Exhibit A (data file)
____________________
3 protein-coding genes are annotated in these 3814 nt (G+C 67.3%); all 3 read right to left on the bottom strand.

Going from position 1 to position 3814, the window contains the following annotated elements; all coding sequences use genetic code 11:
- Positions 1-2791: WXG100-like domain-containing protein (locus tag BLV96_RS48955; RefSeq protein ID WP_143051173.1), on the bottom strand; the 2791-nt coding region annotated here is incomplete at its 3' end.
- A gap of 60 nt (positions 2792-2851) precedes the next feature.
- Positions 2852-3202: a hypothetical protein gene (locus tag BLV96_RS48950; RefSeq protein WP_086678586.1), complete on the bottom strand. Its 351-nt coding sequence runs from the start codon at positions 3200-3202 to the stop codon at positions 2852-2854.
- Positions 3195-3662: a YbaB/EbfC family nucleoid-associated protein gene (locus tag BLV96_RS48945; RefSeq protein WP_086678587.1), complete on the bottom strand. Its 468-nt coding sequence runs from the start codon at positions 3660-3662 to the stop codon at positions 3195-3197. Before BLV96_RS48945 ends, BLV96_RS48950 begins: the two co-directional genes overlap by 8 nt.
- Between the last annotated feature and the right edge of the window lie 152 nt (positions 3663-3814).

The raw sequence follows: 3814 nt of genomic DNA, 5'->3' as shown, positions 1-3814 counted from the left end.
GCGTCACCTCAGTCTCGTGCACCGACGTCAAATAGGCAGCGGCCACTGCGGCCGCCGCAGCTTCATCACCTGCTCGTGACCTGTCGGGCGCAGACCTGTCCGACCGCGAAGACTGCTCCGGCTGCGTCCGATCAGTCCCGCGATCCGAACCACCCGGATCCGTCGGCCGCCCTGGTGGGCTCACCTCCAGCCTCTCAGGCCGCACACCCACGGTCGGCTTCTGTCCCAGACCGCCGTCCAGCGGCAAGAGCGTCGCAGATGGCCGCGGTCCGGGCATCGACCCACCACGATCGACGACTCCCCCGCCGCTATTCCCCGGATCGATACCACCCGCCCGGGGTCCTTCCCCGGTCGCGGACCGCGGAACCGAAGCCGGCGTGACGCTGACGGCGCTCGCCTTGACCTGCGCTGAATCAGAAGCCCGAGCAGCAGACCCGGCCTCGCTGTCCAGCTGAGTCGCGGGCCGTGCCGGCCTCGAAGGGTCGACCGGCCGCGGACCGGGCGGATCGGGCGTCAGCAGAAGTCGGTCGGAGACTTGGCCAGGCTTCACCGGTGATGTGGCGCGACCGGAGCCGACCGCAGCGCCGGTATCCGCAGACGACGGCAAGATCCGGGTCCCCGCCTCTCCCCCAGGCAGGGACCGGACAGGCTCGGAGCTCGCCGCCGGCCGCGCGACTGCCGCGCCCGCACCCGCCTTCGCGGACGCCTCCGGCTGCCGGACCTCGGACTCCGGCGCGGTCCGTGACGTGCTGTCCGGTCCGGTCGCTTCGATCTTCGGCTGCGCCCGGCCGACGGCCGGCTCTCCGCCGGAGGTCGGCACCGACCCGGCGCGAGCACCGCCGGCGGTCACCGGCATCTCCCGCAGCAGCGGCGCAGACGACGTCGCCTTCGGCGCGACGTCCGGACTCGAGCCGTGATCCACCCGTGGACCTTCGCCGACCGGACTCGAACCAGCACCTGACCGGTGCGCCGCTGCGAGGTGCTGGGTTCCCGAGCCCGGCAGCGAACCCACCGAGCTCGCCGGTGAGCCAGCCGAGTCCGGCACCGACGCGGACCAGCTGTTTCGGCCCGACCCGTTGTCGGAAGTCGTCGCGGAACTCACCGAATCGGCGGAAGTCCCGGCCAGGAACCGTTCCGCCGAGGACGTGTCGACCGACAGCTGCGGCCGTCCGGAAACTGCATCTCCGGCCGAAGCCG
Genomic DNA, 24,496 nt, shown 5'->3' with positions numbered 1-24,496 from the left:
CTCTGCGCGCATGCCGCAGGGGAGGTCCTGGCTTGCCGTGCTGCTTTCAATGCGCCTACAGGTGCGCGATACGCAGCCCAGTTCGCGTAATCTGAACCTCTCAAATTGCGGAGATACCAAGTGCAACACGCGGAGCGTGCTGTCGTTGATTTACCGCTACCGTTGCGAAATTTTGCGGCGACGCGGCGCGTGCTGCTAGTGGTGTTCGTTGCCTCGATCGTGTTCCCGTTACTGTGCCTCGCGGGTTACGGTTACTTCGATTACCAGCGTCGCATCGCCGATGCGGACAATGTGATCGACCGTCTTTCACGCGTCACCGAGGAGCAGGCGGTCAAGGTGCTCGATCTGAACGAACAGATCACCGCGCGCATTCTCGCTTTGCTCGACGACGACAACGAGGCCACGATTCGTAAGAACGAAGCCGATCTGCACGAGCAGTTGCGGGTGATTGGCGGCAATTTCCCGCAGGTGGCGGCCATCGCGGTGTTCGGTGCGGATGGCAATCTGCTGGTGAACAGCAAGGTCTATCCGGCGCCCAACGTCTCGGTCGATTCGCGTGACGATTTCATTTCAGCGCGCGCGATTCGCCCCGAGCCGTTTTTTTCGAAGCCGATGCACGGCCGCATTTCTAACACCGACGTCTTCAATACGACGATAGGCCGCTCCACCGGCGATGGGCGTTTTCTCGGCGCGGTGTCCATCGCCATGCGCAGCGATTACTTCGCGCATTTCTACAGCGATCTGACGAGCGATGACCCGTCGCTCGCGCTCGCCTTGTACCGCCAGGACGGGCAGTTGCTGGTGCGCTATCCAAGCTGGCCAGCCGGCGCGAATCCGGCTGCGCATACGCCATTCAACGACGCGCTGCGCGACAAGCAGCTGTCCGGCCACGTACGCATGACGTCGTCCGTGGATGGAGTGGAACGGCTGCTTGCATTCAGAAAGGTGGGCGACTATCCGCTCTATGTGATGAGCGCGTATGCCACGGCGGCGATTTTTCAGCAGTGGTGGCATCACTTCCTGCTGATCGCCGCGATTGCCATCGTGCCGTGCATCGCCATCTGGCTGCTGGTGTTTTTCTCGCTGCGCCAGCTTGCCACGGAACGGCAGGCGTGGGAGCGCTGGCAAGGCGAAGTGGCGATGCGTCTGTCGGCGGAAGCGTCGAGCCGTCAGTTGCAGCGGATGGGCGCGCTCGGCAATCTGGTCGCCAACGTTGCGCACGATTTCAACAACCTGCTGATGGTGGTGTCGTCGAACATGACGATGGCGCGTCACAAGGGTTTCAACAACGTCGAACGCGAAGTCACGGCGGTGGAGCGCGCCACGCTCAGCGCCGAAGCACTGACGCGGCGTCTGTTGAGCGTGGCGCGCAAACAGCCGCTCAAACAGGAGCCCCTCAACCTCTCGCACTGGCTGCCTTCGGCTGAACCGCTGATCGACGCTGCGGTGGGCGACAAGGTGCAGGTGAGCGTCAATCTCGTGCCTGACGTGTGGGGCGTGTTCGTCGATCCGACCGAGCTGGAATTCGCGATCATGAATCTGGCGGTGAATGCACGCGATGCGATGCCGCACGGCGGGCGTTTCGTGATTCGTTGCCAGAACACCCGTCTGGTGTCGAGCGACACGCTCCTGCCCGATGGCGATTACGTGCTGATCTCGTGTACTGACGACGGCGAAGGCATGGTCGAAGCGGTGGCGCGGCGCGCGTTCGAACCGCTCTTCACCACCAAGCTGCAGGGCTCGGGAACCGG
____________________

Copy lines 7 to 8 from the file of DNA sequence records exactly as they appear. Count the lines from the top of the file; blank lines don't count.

- Between the last annotated feature and the right edge of the window lie 152 nt (positions 3663-3814).

The raw sequence follows: 3814 nt of genomic DNA, 5'->3' as shown, positions 1-3814 counted from the left end.